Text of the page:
Jon Jones is currently in the midst of the adjudication of the second potential U.S. Anti-Doping Policy violation s a four-year suspension. But the UFC VP of Athlete Health and Performance Jeff Novitzky, don’t think that Jones intentionally cheated when he popped hot for the second time.
Jeff Novitzky said:
“I don’t necessarily think that we put up a four-year sanction for a second-term offense when the first-term offense was shown that that person didn’t cheat intentionally – just operated with careless disregard”
Following his victory over Daniel Cormier at UFC 214, Jones was tested positive for the steroid Turinabol in a sample collected on July 28, 2017, the day prior to the fight. He was provisionally suspended by the U.S. Anti-Doping Agency. The UFC stripped the title from Jones and returned it to Cormier. Jones has publicly denied using performance-enhancers.
Jeff Novitzky appeared on the “Joe Rogan Experience” podcast and discussed the publicly known details of Jones’ case. Novitzky referenced Jones’ first case with UFC anti-doping partner USADA, a positive pre-fight drug test that led to the cancellation of a title unifier with Cormier at UFC 200. After Jones contested USADA findings, an independent arbitrator ruled that he had not intentionally cheated but had been reckless in his use of an over-the-counter supplement. But still, Jones received the maximum punishment allowed under the UFC’s anti-doping rules.
Like that first time, Novitsky doesn’t think that Jones’ second anti-doping violation was intentional.
“It would not make a lot of sense for an individual, a UFC athlete who knew, especially a championship contender like Jon Jones, who knew, ‘Hey, I’m tested quite regularly in this program.’ It wouldn’t make a lot of sense that that would be your drug of choice if you were intentionally trying to cheat,” Novitsky explained during a recent appearance on Joe Rogan’s podcast.
“I think it’s come out after the fact that USADA did another test on Jon, a month or two or a couple of months after his positive test, and he was negative during that test. So that would be indicative that the prohibited substance entered his system sometime after July 7th or 8th, and was likely a pretty small amount and it cleared his system pretty quickly.”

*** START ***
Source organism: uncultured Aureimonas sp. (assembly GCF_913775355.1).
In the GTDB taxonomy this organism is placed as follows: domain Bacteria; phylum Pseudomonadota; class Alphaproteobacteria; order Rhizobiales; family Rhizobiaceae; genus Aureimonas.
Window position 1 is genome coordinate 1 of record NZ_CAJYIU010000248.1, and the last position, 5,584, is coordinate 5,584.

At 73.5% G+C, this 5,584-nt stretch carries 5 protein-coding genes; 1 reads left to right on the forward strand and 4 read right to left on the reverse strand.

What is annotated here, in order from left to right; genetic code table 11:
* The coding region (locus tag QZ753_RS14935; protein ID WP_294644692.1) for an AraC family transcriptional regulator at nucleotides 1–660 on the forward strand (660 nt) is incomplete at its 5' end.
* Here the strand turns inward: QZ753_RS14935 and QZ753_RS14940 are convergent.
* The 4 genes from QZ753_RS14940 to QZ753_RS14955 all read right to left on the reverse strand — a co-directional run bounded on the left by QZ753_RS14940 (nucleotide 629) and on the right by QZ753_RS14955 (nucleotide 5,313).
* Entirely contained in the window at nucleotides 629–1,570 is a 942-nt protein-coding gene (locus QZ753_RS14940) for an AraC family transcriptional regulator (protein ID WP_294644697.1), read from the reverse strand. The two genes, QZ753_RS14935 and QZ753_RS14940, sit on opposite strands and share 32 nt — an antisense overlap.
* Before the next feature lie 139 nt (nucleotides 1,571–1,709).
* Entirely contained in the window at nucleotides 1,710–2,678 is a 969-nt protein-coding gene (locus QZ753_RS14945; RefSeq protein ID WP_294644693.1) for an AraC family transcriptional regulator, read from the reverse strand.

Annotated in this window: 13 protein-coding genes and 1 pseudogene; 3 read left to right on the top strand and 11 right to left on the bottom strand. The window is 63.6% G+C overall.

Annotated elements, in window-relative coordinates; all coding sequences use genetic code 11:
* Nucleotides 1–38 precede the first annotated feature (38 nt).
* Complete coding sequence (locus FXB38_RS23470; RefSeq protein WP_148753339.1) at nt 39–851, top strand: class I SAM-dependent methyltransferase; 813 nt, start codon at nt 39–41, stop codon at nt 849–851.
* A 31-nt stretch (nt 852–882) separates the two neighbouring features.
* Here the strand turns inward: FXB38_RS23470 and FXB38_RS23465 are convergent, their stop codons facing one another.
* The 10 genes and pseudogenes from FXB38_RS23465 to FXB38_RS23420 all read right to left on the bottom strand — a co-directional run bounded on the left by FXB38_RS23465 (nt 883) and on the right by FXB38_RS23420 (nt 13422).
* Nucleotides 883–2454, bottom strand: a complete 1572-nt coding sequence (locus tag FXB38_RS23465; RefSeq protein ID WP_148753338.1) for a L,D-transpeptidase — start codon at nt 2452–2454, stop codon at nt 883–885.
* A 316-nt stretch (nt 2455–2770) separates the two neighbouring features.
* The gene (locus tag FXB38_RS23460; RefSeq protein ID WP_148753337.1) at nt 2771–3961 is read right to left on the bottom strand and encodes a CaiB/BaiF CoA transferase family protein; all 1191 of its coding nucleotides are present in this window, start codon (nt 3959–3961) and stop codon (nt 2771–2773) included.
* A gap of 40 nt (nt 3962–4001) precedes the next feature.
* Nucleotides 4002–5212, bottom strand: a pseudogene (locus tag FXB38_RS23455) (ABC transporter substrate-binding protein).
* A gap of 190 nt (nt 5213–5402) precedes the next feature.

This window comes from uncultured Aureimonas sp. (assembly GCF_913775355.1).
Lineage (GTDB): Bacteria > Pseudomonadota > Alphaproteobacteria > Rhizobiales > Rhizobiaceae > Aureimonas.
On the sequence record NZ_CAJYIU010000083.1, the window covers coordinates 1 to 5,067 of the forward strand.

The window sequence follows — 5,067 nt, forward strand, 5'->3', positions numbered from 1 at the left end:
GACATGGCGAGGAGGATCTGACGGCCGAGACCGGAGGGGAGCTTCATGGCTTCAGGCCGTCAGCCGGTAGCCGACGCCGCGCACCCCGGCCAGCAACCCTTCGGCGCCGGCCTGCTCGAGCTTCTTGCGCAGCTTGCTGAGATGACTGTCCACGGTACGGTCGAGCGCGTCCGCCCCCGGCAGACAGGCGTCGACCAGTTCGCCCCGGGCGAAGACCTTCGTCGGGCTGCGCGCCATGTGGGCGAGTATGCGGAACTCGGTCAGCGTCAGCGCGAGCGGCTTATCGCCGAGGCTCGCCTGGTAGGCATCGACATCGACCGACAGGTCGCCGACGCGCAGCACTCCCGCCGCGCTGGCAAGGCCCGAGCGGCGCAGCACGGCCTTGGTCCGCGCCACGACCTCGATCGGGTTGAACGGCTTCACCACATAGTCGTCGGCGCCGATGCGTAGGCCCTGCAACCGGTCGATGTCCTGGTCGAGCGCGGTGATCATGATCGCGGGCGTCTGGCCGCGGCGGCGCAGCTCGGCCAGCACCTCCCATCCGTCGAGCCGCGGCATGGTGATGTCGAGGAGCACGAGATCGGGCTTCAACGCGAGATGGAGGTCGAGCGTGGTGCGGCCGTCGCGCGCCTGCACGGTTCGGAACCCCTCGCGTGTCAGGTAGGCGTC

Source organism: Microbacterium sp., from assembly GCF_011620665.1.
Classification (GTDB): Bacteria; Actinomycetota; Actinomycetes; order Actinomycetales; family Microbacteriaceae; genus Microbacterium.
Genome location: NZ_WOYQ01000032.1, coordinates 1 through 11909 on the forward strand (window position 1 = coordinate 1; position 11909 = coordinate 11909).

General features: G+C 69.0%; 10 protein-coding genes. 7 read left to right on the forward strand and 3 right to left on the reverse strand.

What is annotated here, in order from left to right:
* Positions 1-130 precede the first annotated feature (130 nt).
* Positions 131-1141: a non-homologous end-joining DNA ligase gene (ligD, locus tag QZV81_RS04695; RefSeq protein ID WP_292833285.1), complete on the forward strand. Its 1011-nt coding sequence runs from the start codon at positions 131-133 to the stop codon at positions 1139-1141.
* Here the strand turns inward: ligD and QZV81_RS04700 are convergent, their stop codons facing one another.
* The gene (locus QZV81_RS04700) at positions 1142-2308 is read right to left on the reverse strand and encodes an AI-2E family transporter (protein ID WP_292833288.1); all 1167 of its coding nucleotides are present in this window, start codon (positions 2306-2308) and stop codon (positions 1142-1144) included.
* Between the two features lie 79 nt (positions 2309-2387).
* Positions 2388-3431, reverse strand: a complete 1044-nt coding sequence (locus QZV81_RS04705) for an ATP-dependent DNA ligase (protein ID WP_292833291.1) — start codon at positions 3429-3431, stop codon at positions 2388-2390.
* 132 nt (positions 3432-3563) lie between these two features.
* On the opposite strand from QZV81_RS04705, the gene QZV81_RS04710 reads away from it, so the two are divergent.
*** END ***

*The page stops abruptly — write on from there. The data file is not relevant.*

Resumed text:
That would mean Jon Jones received a very little benefit if he intentionally ingested Turinabol in such a manner. To Novitsky, it just doesn’t seem to make sense.
Despite his first anti-doping violation being chalked up to recklessness, Jones received the maximum one-year suspension. As such, the starting point for Jones’ second violation, minus mitigating circumstances, is a four-year suspension.
Novitsky indicated that, if Jones didn’t intentionally ingest Turinabol, the anti-doping violation policy put in place wasn’t meant to force a four-year suspension on him, and he doesn’t believe that Jones would deserve it. However, Novitsky does not have a say in the matter.
charged with working hand in hand with athletes to follow it, Novitsky doesn’t administer the adjudication of violation cases. That is the charge of USADA.
“Again, who knows where it plays out? But on the surface of things, at this point in the game with that type of information out there, it wouldn’t indicate intentional use. That could be wrong. I don’t know that definitively, and we’ll see how this plays out.”
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Novitsky indicated that Jones and his team have been working closely with USADA to try and determine how Jones ended up with Turinabol in his system, but at this point, any information about the case is confidential until Jones makes public comments or the case is adjudicated.